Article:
When Queen Esther was informed of Haman’s decree to eliminate the Jewish people, she decided to approach King Ahashverosh and persuade him to reverse the Royal edict. But the execution of this plan was not so simple. According to rabbi Moshe Almosnino (Yede Moshe) Esther did not know if Ahashverosh and Haman were on the same page, and both were happy about carrying out this genocide, or if Ahashverosh was tricked by Haman, and he had really no idea about the nature of that terrible edict. She planned to invite the King, together with Haman, to a private meal (5:4) for intelligence gathering. If she would find out that Ahashverosh was in complicity with Haman, she would try to dissuade Haman. If she would find out, however, that Ahashverosh was tricked by Haman, as it happened at the end, then she would expose Haman in front of Ahashverosh, hoping to gain the King’s favor (7:4).
As risky as this mission looks, there was one more dangerous step Esther had to take before embarking on this mission. Esther had “to talk” to the King, to invite him to the private dinner. We would probably think that talking to the King was the easiest part, especially for Queen Esther, who lived in the palace. But Esther knew that in the Kingdom of Ahashverosh things were different. By law, it was the King’s exclusive prerogative to summon one of his subjects, and Esther was not called by the King already for a month (4:11). No one, even the Queen, had the right to ask for an audience with the King. The only way to get access to the King without being called was to trespass into the “King’s high security area” (החצר הפנימית), uninvited and at your own risk. Let me explain. The Persian Kings had guards to the sides of the throne, armed with long axes, and ready to execute on the spot any trespasser. Persian Emperors were obsessed with their personal security, and rightly so. Ahashverosh himself was assassinated by one of his own bodyguards, Artabanus, in 465 BCE. Persian law established that anyone entering Ahashverosh’s restricted security zone should be immediately executed (4:11), unless the King himself would stop the executioners and decides to pardon the trespasser, extending his scepter as a sign of Royal forgiveness. Esther feared for her life but she had no choice. There was nothing anyone else was able to do to gain access to the King and do something to stop Haman’s decree. Esther then decided to risk her life (4:16) and embark in her suicidal mission.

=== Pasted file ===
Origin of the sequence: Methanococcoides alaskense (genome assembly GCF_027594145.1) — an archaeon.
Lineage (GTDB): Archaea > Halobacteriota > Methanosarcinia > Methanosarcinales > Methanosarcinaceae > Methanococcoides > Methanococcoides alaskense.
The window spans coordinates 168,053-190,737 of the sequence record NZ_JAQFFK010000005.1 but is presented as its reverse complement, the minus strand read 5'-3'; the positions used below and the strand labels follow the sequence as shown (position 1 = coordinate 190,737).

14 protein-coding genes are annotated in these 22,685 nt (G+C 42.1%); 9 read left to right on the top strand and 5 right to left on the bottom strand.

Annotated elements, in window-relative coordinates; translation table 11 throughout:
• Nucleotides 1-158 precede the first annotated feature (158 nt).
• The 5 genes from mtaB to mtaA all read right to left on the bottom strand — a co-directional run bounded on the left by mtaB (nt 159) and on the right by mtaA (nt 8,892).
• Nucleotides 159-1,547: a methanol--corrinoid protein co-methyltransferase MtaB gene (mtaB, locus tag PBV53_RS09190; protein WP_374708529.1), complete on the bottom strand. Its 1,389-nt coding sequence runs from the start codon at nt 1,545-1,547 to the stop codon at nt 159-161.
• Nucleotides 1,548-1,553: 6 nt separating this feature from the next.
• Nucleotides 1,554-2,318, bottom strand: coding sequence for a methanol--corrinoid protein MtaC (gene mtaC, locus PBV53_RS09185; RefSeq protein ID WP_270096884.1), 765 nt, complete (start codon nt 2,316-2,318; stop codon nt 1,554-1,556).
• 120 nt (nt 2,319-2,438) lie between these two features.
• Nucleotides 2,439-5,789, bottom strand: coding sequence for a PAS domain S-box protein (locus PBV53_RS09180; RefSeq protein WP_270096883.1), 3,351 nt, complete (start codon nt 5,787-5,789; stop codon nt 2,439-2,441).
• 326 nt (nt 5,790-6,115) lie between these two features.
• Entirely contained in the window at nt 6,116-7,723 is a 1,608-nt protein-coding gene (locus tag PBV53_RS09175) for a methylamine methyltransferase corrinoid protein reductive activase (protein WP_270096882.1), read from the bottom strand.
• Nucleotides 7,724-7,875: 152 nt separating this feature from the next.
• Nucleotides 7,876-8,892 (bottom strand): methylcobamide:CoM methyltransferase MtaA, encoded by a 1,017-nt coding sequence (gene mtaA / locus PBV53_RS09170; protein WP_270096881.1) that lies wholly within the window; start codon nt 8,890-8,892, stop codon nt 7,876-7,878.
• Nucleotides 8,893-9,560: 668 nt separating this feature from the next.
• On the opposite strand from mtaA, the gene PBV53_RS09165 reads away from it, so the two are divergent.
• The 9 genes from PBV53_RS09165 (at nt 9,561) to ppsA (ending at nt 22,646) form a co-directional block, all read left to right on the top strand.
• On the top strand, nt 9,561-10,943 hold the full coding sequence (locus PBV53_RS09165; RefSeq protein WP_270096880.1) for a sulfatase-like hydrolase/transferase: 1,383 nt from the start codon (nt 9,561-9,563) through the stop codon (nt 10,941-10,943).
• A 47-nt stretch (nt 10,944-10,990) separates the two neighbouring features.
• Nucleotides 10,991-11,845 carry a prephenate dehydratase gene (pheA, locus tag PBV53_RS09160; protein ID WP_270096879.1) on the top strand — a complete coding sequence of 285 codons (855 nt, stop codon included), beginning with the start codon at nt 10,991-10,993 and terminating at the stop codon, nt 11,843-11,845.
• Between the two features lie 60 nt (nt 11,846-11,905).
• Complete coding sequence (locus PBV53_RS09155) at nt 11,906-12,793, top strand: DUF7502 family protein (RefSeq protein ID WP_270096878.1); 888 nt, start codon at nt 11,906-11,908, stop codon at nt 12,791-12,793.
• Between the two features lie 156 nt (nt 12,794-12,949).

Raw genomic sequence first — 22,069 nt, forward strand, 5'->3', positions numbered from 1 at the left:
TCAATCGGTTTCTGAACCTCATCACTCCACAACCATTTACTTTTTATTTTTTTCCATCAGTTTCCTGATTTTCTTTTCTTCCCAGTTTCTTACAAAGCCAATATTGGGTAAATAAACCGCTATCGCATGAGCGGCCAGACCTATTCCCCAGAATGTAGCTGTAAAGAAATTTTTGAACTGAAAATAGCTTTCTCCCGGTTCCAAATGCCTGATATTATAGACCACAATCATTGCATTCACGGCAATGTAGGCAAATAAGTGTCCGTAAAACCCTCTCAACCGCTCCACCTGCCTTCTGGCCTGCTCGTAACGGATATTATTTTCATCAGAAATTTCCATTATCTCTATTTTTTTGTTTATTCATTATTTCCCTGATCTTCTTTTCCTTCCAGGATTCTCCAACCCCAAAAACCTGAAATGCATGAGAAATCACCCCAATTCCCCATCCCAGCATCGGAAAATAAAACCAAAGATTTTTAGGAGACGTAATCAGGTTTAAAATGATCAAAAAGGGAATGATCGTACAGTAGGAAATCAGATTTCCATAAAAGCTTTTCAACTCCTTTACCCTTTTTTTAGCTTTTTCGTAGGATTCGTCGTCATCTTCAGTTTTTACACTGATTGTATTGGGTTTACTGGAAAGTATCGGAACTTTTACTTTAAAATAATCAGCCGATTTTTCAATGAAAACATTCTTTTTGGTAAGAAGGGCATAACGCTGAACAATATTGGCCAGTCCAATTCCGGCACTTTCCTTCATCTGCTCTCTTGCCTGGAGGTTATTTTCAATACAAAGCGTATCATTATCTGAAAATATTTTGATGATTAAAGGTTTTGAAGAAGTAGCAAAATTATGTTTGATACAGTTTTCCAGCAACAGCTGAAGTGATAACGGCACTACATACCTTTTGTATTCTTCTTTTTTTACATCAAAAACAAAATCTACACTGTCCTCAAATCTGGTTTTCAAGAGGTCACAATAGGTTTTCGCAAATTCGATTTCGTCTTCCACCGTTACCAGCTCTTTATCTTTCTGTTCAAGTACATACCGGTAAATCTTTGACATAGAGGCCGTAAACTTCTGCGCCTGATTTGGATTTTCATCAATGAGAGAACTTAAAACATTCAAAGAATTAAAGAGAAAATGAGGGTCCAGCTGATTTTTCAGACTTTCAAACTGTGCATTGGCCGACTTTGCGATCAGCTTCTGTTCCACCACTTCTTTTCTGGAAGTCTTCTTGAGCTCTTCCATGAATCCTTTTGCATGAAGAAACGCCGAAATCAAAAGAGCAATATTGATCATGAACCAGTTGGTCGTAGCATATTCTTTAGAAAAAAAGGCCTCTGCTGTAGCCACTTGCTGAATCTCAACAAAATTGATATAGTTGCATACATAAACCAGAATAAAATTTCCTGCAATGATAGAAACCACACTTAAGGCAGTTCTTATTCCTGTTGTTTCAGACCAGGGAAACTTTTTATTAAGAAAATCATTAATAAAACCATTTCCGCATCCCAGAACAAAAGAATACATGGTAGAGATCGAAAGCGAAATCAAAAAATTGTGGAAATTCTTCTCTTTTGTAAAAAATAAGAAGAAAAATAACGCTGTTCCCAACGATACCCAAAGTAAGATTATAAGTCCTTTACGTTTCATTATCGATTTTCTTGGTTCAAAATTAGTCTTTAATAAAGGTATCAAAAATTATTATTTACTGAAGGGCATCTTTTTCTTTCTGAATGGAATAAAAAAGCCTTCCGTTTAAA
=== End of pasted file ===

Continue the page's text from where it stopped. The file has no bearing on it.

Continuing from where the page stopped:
But before she approached the King she requested to gather all the Jews and asked them to fast with her and for her (צומו עלי 4:16). Fasting, together with prayer, is what our Tora and our Rabbis instructed us to do in challenging circumstances. At the request of Esther, every Jew fasted for three consecutive days and prayed for Esther’s success.
As we all know, with the help of HaShem, Esther’s “Mission Impossible” succeeded. But we still remember those days of fast, when the Jews prayed to HaShem and begged for His miraculous intervention. In remembrance of that fast (זכר לתענית שנתענו בימי המן) we observe today Ta’anit Esther.
Who is exempted from fasting today?
Minors: boys under 13 and girls under 12 years old are exempted from fasting.
Nursing women and pregnant women, are exempted from fasting today.
A person who feels sick-for example, flu or fever- or one who has a chronic disease-for example diabetes- should not fast.
Elders should consult with their physicians, if the fast might affect their health. If it will, they are exempted from fasting.